Colonial Strategy Part 3: Washington to the Indians: "Buy 'em out."

The Father of our Country was a practical man, to be sure. How to deal with a never-ceasing enemy? When killing them won’t work, use the coin. Below find reprinted a letter from George Washington to James Duane, dated September 7, 1783, in which General, and President Washington gives expression to an ever-evolving idea:

How to deal with those not of your tribe, whose land and possessions you want to hold? Accuse them of attacking you. Once defeated, drive them to extinction. But how?

War is more expensive than undermining their rights through the manipulations afforded through commerce. Taking “their country” from the Indians, writes Washington, “is like driving the Wild Beasts of the Forest which will return as soon as the pursuit is at an end and fall perhaps on those that are left there.”

It is dangerous business, he councils, to wage war on an such an adversary as this. Better, he says, to overwhelm those, “Wild Beasts of the Forest” by purchase of their lands:

”[W]hen the gradual extension of our Settlements will as certainly cause the Savage as the Wolf to retire; both being beasts of prey tho’ they differ in shape. In a word there is nothing to be obtained by an Indian War but the Soil they live on and this can be had by purchase at less expence, and without that bloodshed, and those distresses which helpless Women and Children are made partakers of in all kinds of disputes with them.”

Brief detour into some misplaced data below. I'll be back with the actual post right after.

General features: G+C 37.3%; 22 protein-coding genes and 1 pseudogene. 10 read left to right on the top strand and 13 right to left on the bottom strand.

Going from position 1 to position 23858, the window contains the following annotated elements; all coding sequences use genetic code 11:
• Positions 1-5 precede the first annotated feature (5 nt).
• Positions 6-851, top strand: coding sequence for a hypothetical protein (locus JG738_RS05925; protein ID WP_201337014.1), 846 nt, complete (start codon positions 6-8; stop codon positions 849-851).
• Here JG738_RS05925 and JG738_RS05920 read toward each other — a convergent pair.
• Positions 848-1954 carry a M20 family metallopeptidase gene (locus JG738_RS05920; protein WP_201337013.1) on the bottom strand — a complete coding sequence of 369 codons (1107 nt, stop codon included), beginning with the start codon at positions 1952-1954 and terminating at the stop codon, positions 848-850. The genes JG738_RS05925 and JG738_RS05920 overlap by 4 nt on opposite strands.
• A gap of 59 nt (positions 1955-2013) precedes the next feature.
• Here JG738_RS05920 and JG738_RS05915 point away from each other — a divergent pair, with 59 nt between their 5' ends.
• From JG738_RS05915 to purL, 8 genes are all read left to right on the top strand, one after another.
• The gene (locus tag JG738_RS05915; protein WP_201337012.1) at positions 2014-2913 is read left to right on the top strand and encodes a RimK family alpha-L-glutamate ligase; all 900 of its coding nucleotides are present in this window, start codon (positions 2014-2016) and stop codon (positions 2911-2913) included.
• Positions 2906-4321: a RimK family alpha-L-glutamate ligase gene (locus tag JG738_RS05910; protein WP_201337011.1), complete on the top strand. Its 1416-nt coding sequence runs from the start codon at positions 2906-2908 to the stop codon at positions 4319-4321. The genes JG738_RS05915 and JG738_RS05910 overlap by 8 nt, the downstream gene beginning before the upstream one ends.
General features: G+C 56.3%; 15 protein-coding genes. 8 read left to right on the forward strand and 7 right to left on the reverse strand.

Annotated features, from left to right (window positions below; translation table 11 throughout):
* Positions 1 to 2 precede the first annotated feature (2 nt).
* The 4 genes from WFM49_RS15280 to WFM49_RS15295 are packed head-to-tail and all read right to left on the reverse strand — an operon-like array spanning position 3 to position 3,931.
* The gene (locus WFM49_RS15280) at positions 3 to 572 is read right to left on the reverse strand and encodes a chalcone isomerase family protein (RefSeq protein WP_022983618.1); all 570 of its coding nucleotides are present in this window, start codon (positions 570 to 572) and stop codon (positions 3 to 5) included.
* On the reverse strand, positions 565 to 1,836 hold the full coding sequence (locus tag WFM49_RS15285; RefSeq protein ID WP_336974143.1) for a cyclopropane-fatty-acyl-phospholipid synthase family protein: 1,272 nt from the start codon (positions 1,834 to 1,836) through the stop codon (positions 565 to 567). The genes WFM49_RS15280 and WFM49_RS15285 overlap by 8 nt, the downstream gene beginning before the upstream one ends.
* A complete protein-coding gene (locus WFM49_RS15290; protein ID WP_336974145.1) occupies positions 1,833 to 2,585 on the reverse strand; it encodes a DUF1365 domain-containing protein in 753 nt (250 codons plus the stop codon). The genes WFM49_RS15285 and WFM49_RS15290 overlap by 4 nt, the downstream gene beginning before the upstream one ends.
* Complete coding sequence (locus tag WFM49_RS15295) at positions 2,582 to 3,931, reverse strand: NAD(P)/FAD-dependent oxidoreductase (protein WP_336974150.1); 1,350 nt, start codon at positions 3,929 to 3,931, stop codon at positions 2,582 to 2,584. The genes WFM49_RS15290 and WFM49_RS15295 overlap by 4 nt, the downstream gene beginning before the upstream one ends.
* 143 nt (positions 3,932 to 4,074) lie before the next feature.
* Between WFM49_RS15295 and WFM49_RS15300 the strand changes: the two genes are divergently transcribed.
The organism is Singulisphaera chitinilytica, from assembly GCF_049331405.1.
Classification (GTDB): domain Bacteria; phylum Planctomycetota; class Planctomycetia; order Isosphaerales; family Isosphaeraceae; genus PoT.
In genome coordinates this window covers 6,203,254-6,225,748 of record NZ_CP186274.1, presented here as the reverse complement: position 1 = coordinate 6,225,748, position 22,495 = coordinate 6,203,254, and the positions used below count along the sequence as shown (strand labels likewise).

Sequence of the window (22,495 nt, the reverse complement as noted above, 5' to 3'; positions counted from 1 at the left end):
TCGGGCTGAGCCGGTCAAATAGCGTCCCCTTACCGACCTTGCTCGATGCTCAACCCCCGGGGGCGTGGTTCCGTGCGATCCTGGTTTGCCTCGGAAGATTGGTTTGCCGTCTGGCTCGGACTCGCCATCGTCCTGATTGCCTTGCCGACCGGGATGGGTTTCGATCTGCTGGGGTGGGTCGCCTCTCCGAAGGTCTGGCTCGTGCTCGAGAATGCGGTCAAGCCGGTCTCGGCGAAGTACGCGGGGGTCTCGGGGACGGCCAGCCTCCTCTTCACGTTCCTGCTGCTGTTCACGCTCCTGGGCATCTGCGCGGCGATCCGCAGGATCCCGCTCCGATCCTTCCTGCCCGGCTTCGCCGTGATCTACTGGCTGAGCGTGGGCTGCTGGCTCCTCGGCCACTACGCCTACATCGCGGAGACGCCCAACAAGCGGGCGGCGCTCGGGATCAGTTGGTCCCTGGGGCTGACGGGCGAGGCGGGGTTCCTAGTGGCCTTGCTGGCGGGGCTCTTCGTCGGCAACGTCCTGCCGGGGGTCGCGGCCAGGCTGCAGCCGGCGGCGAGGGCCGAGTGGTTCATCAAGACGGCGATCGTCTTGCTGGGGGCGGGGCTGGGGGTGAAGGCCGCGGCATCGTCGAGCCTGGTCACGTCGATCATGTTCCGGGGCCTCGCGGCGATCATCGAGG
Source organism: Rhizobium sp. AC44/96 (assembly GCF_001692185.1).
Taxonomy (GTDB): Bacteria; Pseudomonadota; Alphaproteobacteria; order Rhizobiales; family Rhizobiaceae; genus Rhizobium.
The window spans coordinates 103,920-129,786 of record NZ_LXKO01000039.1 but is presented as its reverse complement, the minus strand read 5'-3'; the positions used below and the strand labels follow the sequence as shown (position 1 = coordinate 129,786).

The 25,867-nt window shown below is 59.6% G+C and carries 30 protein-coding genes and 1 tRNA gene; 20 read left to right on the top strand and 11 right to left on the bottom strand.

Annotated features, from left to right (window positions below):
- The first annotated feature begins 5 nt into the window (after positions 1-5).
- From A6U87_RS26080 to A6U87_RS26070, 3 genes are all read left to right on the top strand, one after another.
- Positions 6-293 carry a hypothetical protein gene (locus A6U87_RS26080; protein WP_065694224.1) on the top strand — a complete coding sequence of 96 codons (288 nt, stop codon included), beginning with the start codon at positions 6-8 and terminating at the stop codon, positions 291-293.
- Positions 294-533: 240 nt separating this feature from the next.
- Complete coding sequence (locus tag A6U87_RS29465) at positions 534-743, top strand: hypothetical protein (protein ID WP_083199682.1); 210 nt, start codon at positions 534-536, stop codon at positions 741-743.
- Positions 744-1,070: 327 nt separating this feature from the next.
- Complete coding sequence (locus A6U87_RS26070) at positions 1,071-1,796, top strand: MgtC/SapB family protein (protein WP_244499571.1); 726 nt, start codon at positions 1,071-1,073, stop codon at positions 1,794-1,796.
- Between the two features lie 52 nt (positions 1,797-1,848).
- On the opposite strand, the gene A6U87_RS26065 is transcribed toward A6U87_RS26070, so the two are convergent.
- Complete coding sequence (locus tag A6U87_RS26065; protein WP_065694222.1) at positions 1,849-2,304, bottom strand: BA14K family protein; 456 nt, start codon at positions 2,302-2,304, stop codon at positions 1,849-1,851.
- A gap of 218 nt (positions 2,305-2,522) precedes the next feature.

This is the progression from the Crusades ethos or philosophy, which stated that land could and should be taken from the Infidel, Pagan, and Saracen (muslim) by order of almighty God, for the purposes of training the uncivil hordes in the ways of European grace. By the 1800s, the argument had moved to a more openly economic rationale – that plus Manifest Destiny – which is, in effect, the same as the Crusade rationale.

Today we use tools like “Sars”, “Bird Flu” and “Aids” to infiltrate and overthrow national sovereignty, and to push the poor, uncivil, and “infidel” out of the way.


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Liam

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